VOORHEES, N.J. – A much-anticipated, high-tech facility offering the most advanced form of radiation treatment for cancer will welcome its first patients on Tuesday, April 4.
Located in Voorhees, N.J., the Penn Medicine |Virtua Health Proton Therapy Center – the first of its kind in South Jersey – is one of only about 50 such facilities in the United States.
The center is the latest development in the longtime partnership between Virtua Health, South Jersey’s largest health care system, and Penn Medicine, a renowned academic medical center based in Philadelphia.
The $45 million facility, located on the Virtua Voorhees Hospital campus, provides local patients the added convenience of being nearer to home and loved ones while undergoing treatment and recovery. The 8,600-square-foot center took nearly three years to build, including months of equipment testing and calibration.
“Proton therapy allows us to target cancer with pin-point precision that reduces the risk of side effects by avoiding damage to the surrounding, healthy tissue,” said James Metz, MD, chair of Radiation Oncology in the Perelman School of Medicine at the University of Pennsylvania. “We’re excited to work with Virtua to bring proton therapy into the community, allowing more patients to access advanced cancer care closer to home.”
Proton therapy can be used for many cancer types, including those in highly sensitive areas like the heart, brain, and spinal cord, and cancers that cannot be completely removed by surgery. At the core of the proton therapy center is a 90-ton underground cyclotron, which accelerates sub-atomic particles to about 450 million miles per hour. This allows clinicians to deposit the protons deep into a patient’s tissue, and treat a tumor spot-by-spot while sparing the healthy tissue nearby.
The new proton therapy center in Voorhees is connected to the existing Penn Medicine |Virtua Health Radiation Oncology suite, and part of the comprehensive Penn Medicine |Virtua Health Cancer Program.
The facility offers a full range of services, including evaluation, treatment, and access to clinical trials, some involving proton therapy.
“I see the proton therapy center as a source of hope,” said Stephanie Fendrick, FACHE, MBA, executive vice president and chief strategy officer for Virtua Health. “We want every patient to know they have a care team that will guide and support them every step of the way.”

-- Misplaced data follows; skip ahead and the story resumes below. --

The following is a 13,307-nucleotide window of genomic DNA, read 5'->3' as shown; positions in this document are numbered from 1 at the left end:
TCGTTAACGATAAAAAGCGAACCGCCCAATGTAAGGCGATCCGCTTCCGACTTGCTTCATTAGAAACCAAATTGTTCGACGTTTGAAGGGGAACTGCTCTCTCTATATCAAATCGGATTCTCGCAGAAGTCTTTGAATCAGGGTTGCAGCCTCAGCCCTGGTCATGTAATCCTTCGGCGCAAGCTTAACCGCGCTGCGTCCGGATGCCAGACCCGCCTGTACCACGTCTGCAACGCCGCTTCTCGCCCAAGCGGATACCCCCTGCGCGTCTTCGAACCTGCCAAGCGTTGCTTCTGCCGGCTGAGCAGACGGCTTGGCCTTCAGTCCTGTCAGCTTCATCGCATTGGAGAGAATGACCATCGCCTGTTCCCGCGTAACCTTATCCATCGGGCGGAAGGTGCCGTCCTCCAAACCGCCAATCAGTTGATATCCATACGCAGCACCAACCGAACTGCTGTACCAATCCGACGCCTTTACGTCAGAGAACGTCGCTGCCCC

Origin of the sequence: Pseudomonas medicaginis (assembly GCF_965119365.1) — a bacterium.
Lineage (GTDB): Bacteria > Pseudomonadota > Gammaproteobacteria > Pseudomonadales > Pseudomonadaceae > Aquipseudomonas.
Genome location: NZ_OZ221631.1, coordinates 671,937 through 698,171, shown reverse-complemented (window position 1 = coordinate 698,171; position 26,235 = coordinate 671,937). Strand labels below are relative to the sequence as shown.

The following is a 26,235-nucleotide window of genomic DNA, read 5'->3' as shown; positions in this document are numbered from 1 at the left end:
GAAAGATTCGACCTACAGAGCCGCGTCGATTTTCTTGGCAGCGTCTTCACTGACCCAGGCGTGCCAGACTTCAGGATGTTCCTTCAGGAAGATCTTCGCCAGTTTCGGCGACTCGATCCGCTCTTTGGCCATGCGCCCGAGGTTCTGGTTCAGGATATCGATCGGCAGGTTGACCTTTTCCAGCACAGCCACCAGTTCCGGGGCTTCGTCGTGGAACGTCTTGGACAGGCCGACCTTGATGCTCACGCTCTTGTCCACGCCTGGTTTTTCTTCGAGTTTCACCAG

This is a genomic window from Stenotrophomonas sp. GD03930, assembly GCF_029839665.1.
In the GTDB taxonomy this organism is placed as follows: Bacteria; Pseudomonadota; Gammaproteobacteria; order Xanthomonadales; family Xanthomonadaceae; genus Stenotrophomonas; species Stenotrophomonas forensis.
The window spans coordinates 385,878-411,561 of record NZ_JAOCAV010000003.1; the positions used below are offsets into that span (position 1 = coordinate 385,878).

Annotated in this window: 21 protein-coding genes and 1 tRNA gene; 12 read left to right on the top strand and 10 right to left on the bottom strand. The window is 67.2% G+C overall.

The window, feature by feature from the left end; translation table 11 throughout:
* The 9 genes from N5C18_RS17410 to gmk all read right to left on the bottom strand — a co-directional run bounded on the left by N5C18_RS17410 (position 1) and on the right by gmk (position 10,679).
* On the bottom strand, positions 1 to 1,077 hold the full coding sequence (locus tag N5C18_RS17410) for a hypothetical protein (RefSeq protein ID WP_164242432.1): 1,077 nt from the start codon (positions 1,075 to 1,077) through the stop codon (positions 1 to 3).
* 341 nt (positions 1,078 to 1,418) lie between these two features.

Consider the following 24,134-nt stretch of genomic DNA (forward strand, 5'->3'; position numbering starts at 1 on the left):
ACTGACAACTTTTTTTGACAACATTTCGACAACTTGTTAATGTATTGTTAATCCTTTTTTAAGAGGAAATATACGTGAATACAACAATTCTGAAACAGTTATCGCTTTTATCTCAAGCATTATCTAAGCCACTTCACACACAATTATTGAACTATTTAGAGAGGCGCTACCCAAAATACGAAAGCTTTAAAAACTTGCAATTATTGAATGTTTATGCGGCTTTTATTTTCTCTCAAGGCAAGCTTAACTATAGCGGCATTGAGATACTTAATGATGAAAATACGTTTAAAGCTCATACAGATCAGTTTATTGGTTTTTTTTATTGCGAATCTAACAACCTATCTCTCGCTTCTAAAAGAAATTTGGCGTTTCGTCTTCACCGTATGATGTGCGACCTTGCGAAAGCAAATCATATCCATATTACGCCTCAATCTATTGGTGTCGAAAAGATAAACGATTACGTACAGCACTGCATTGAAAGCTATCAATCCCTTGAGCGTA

For more information, visit www.virtua.org/pennproton or call (888) 847-8823.
Penn Medicine is one of the world’s leading academic medical centers, dedicated to the related missions of medical education, biomedical research, excellence in patient care, and community service. The organization consists of the University of Pennsylvania Health System and Penn’s Raymond and Ruth Perelman School of Medicine, founded in 1765 as the nation’s first medical school.
The Perelman School of Medicine is consistently among the nation's top recipients of funding from the National Institutes of Health, with $550 million awarded in the 2022 fiscal year. Home to a proud history of “firsts” in medicine, Penn Medicine teams have pioneered discoveries and innovations that have shaped modern medicine, including recent breakthroughs such as CAR T cell therapy for cancer and the mRNA technology used in COVID-19 vaccines.
The University of Pennsylvania Health System’s patient care facilities stretch from the Susquehanna River in Pennsylvania to the New Jersey shore. These include the Hospital of the University of Pennsylvania, Penn Presbyterian Medical Center, Chester County Hospital, Lancaster General Health, Penn Medicine Princeton Health, and Pennsylvania Hospital—the nation’s first hospital, founded in 1751. Additional facilities and enterprises include Good Shepherd Penn Partners, Penn Medicine at Home, Lancaster Behavioral Health Hospital, and Princeton House Behavioral Health, among others.
Penn Medicine is an $11.1 billion enterprise powered by more than 49,000 talented faculty and staff.